The painter, architect and writer Giorgio Vasari (Arezzo 1511 – Florence 1574), whom Dan Brown frequently refers to in his Inferno through his protagonist Robert Langdon as “the first art historian in the world”, is celebrated at Palatine Gallery in Florence by the exhibition Giorgio Vasari e l’Allegoria della Pazienza (Giorgio Vasari and the Allegory of Patience), which runs from November 26, 2013 to January 5, 2014.
The painting displayed above was commissioned to Vasari by Bernardetto Minerbetti, bishop of Arezzo and ambassador of Cosimo I, shortly after 1550. Minerbetti ordered Vasary to represent, in a new and emblematic way, the main virtue of his character, that is, the art of Patience.
To represent that virtue, Vasari created the figure of a young woman, neither overly dressed nor naked, chained to a rock, upon which there falls small drops of water that will erode it in time, eventually allowing her to regain her freedom. On top of the vase, which the artist called “hourglass water ,” is an armillary sphere, a symbol of wisdom and knowledge.
Once Vasari had finished the painting, in 1551, the Spanish painter Gaspar Becerra, who was in Italy to capture the aesthetic precepts of modern mannerism, added some finishing touches.
The features attributable to the Spanish painter consist of the generosity of forms of Patience, the dark tones of the background, as well as a meticulous attention to detail, seen through the decoration of the vessel from which the water falls, the hair of the young woman, and the drape of clothing.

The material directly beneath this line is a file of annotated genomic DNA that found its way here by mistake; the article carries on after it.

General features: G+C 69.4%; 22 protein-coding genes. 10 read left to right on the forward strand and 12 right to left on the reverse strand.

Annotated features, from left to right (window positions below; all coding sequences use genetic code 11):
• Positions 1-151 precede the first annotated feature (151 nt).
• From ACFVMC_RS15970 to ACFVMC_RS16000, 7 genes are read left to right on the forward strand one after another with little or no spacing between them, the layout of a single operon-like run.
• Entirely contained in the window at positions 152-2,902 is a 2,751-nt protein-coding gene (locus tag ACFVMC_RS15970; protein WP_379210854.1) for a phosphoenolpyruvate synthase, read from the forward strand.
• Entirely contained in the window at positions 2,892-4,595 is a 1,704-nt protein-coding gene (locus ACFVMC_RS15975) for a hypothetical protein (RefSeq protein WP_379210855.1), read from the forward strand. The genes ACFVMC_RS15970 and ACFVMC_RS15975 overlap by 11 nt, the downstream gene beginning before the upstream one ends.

The originality of Vasari’s painting lies in the abandonment of the traditional iconography of patience, which was until that time represented by a young woman burdened by a yoke, and the use of a new concept, the philosophical ideal of calm, which becomes a virtue of the strong, that waiting weakens the rival.
The Allegory of Patience is an innovative canvas in terms of the concept and iconography. It achieved success beyond the confines of Florence, reaching the court of Ferrara where Ercole II d’Este a few years from employing the service of Minerbetti, commissioned a similar version of the Patience to Camillo Filippi, one of the most famous painters of the Ferrarese school of the sixteenth century. The Duke made instructed him to introduce the same personification on the reverse side of a famous medal, on the base of his bust and on a series of coins minted by the Mint of Ferrara.
But why was Vasari’s invention so successful? And why was the virtue of patience considered so important in Renaissance art and literature?
The exhibition explores these issues by following the sequence of commissions, the literary sources, and the paths of artists, and by analysing the complex and fascinating background of the courts of Italy.
The exhibition’s curator defines it as a “dossier exhibition”, containing deep conceptual and stylistic aspects of painting, and compares it with other works of art that have the same theme.
The exhibition investigates the reasons for the celebrity of a work and the code of its artistic originality.
Picture by tripadvisor.it